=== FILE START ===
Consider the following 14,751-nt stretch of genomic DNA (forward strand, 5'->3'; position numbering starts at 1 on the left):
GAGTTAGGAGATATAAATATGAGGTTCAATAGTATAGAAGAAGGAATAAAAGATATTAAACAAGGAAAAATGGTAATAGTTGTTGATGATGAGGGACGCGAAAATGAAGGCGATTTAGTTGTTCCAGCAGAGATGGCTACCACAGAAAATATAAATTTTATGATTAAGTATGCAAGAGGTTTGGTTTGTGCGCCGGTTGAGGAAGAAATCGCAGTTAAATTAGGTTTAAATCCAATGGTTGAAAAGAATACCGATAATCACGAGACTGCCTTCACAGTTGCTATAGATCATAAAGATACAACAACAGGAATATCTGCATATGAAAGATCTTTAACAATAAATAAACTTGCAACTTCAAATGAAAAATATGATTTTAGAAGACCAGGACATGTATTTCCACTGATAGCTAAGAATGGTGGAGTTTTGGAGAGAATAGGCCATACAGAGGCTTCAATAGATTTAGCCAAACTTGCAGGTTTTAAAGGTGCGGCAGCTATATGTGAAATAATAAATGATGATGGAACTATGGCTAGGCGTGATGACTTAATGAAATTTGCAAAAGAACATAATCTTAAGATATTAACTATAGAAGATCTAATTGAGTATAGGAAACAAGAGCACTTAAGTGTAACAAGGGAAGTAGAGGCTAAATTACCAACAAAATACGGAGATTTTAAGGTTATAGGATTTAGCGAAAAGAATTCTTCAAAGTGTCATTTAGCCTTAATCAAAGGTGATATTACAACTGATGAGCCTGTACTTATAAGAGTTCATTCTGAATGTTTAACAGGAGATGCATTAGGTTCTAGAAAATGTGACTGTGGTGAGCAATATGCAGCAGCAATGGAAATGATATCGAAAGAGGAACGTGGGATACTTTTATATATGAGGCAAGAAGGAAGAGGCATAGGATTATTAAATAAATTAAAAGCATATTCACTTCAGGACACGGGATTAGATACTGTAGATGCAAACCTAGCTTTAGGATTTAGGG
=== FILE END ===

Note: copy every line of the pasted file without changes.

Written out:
Consider the following 14,751-nt stretch of genomic DNA (forward strand, 5'->3'; position numbering starts at 1 on the left):
GAGTTAGGAGATATAAATATGAGGTTCAATAGTATAGAAGAAGGAATAAAAGATATTAAACAAGGAAAAATGGTAATAGTTGTTGATGATGAGGGACGCGAAAATGAAGGCGATTTAGTTGTTCCAGCAGAGATGGCTACCACAGAAAATATAAATTTTATGATTAAGTATGCAAGAGGTTTGGTTTGTGCGCCGGTTGAGGAAGAAATCGCAGTTAAATTAGGTTTAAATCCAATGGTTGAAAAGAATACCGATAATCACGAGACTGCCTTCACAGTTGCTATAGATCATAAAGATACAACAACAGGAATATCTGCATATGAAAGATCTTTAACAATAAATAAACTTGCAACTTCAAATGAAAAATATGATTTTAGAAGACCAGGACATGTATTTCCACTGATAGCTAAGAATGGTGGAGTTTTGGAGAGAATAGGCCATACAGAGGCTTCAATAGATTTAGCCAAACTTGCAGGTTTTAAAGGTGCGGCAGCTATATGTGAAATAATAAATGATGATGGAACTATGGCTAGGCGTGATGACTTAATGAAATTTGCAAAAGAACATAATCTTAAGATATTAACTATAGAAGATCTAATTGAGTATAGGAAACAAGAGCACTTAAGTGTAACAAGGGAAGTAGAGGCTAAATTACCAACAAAATACGGAGATTTTAAGGTTATAGGATTTAGCGAAAAGAATTCTTCAAAGTGTCATTTAGCCTTAATCAAAGGTGATATTACAACTGATGAGCCTGTACTTATAAGAGTTCATTCTGAATGTTTAACAGGAGATGCATTAGGTTCTAGAAAATGTGACTGTGGTGAGCAATATGCAGCAGCAATGGAAATGATATCGAAAGAGGAACGTGGGATACTTTTATATATGAGGCAAGAAGGAAGAGGCATAGGATTATTAAATAAATTAAAAGCATATTCACTTCAGGACACGGGATTAGATACTGTAGATGCAAACCTAGCTTTAGGATTTAGGG